What you need to know about France’s ban on plastic bags

Plastic bags are banned in France as of today, July 1st, although it’s a little bit more complicated than that.

What you need to know about France's ban on plastic bags
Photos: AFP

First of all give us the numbers.

Some 17 billion plastic bags are used in France each year and around 8 billion are just discarded “in nature” says France’s Environment Ministry.

Some five billion of these bags are handed out at check-outs and 12 billion are for fruit and veg.

An average plastic bag takes one second to make, is used for roughly 20 minutes and takes up to 400 years to degrade naturally.

To put France into some kind of comparison, our friends in the north up in Denmark and Finland use four plastic bags per inhabitant per year, in France we use 80. Although in Poland they use 400.

Are all plastic bags banned from July 1st?

No, far from it, the ones that are subject to the ban are the single use, fairly flimsy, often see-through plastic bags, that some supermarkets and grocery stores hand out at the check-out. These include even the bio-degradable ones and the plastic bags with handles.

To be more specific the law says that the ban covers bags with a capacity “smaller than 10 litres and with a thickness less than 50 microns” – otherwise known as the “common plastic bag”.

So what can we use?

Well many supermarkets like Monoprix have already brought in paper bags, although at a small charge. Re-usable plastic bags of the more sturdier kind can also still be handed out at supermarkets in France, although they will also set you back a few centimes.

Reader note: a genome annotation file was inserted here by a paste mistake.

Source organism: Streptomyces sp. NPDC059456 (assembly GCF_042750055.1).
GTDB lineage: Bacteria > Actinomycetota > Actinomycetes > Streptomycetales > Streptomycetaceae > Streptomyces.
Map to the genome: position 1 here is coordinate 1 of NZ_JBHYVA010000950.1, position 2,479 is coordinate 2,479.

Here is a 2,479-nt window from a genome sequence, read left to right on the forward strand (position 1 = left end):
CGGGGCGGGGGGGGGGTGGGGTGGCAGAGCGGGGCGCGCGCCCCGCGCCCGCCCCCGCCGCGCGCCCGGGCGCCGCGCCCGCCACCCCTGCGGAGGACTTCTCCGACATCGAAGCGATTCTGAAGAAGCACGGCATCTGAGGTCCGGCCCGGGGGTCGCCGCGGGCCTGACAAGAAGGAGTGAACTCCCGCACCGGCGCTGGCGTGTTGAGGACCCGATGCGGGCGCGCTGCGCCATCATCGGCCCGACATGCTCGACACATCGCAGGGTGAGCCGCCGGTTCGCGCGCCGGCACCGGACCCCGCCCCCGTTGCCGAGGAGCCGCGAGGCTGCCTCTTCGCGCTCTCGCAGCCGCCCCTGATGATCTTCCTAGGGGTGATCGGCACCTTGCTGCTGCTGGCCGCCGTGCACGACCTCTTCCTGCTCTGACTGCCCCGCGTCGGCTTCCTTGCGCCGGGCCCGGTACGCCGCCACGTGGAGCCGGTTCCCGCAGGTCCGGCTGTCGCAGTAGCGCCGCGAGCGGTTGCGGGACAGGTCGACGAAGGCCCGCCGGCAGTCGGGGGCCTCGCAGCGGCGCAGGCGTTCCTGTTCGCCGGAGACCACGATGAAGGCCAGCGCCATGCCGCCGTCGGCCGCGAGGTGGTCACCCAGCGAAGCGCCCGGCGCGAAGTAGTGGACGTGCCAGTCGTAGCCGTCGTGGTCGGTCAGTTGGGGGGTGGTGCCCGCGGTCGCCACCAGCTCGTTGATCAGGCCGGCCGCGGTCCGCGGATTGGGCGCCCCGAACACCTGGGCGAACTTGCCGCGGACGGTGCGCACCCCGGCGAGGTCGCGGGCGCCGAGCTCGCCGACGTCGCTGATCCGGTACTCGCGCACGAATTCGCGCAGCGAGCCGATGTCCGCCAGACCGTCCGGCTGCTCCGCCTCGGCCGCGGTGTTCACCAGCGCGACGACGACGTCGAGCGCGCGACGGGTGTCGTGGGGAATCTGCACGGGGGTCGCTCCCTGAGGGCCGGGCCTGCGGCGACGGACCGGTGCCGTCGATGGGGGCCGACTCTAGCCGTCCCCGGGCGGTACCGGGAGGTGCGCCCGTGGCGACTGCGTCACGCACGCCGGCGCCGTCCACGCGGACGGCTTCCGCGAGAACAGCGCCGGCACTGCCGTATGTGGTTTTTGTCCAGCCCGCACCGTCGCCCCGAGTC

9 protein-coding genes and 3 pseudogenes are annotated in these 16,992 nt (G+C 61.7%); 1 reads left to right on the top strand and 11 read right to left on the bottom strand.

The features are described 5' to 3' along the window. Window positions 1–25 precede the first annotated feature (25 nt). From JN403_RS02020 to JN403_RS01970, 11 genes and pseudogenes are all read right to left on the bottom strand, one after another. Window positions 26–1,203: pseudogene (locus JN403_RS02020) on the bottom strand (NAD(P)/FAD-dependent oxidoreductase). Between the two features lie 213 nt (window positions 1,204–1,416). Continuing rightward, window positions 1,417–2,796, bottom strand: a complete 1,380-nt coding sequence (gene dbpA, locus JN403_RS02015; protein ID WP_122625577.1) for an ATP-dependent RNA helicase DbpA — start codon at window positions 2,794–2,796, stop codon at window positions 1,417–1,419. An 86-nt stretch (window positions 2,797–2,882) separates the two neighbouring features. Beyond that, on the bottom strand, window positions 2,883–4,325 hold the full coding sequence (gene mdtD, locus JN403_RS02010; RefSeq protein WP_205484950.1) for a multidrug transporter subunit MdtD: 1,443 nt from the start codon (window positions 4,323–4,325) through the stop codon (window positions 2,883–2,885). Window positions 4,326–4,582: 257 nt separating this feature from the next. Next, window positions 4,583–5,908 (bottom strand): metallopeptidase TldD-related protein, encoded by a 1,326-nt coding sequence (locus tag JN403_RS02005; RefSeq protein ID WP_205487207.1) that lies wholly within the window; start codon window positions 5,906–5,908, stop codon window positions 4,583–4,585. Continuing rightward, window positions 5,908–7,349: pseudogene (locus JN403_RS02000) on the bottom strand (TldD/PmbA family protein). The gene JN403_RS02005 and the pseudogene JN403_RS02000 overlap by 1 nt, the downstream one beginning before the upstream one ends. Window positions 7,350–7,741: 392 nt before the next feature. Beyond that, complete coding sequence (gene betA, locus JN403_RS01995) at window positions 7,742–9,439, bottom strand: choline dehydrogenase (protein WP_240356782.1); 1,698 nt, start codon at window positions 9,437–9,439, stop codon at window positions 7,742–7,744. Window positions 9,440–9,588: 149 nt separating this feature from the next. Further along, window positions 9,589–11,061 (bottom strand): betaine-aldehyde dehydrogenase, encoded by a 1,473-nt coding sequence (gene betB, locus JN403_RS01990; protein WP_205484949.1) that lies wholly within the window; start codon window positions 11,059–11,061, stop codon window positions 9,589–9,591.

A mark will need to be placed on the bag to show that it is “a bag that can be reused and should not be discarded in the environment”.

Little bags you get for fruit and veg in markets can still be used, although they too will be banned from January 1st 2017, as will the little plastic bags to wrap meat or fish.

The law also currently plans to authorise “domestically compostable bags made in full or in part from bio-sourced materials,” which should replace plastic fruit and vegetable packaging in January 2017.

So what shops will have to enforce the ban?

Basically, all stores from supermarkets, corners shops, fruit and veg shops (but not the little bags as mentioned above) petrol stations, you name it.

So it’s an all-round positive move, with no negative knock-on effects what so ever?

Errr, not quite. For a start food industry chiefs and retail unions have estimated that the cost of the ban could be €300 million and warned that customers would end up paying with a rise in the price of groceries.

Some stores are said to have massive stocks of plastic bags because they often pay for two-years worth of supplies to bring the price down. At one point the government suggested stores could sell their stocks of plastic bags back to the state, but this provision was eventually dropped from the law.

The Federation of plastics has also warned that the move threatens 3,000 jobs in the recycling industry.

Other critics say plastic bags will now just have to be made thicker even though the aim of the law was to reduce consumption of materials.